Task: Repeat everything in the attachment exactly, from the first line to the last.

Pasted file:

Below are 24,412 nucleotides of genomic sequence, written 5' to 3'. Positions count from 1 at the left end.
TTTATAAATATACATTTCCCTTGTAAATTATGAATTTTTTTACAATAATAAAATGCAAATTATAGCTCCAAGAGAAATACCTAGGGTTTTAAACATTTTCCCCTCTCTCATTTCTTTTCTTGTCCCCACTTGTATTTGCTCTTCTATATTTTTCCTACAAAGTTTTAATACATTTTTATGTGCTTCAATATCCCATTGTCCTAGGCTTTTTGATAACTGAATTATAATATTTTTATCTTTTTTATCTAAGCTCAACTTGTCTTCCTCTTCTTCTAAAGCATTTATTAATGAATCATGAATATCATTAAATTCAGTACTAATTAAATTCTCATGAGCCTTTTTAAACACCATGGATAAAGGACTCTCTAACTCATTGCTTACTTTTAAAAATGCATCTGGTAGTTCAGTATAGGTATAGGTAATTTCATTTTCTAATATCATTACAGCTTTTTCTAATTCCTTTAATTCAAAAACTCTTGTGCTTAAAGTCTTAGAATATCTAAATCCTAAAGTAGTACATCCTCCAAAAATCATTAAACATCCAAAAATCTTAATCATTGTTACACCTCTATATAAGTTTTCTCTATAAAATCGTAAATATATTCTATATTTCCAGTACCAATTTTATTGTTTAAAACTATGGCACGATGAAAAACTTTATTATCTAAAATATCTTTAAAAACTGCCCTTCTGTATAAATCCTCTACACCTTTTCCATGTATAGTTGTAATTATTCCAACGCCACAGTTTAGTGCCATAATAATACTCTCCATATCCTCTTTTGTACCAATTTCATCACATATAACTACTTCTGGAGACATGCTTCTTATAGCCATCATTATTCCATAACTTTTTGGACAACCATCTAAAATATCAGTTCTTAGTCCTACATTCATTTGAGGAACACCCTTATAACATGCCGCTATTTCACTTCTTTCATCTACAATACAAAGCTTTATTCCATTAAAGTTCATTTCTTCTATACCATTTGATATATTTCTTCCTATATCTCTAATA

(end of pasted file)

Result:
Below are 24,412 nucleotides of genomic sequence, written 5' to 3'. Positions count from 1 at the left end.
TTTATAAATATACATTTCCCTTGTAAATTATGAATTTTTTTACAATAATAAAATGCAAATTATAGCTCCAAGAGAAATACCTAGGGTTTTAAACATTTTCCCCTCTCTCATTTCTTTTCTTGTCCCCACTTGTATTTGCTCTTCTATATTTTTCCTACAAAGTTTTAATACATTTTTATGTGCTTCAATATCCCATTGTCCTAGGCTTTTTGATAACTGAATTATAATATTTTTATCTTTTTTATCTAAGCTCAACTTGTCTTCCTCTTCTTCTAAAGCATTTATTAATGAATCATGAATATCATTAAATTCAGTACTAATTAAATTCTCATGAGCCTTTTTAAACACCATGGATAAAGGACTCTCTAACTCATTGCTTACTTTTAAAAATGCATCTGGTAGTTCAGTATAGGTATAGGTAATTTCATTTTCTAATATCATTACAGCTTTTTCTAATTCCTTTAATTCAAAAACTCTTGTGCTTAAAGTCTTAGAATATCTAAATCCTAAAGTAGTACATCCTCCAAAAATCATTAAACATCCAAAAATCTTAATCATTGTTACACCTCTATATAAGTTTTCTCTATAAAATCGTAAATATATTCTATATTTCCAGTACCAATTTTATTGTTTAAAACTATGGCACGATGAAAAACTTTATTATCTAAAATATCTTTAAAAACTGCCCTTCTGTATAAATCCTCTACACCTTTTCCATGTATAGTTGTAATTATTCCAACGCCACAGTTTAGTGCCATAATAATACTCTCCATATCCTCTTTTGTACCAATTTCATCACATATAACTACTTCTGGAGACATGCTTCTTATAGCCATCATTATTCCATAACTTTTTGGACAACCATCTAAAATATCAGTTCTTAGTCCTACATTCATTTGAGGAACACCCTTATAACATGCCGCTATTTCACTTCTTTCATCTACAATACAAAGCTTTATTCCATTAAAGTTCATTTCTTCTATACCATTTGATATATTTCTTCCTATATCTCTAATA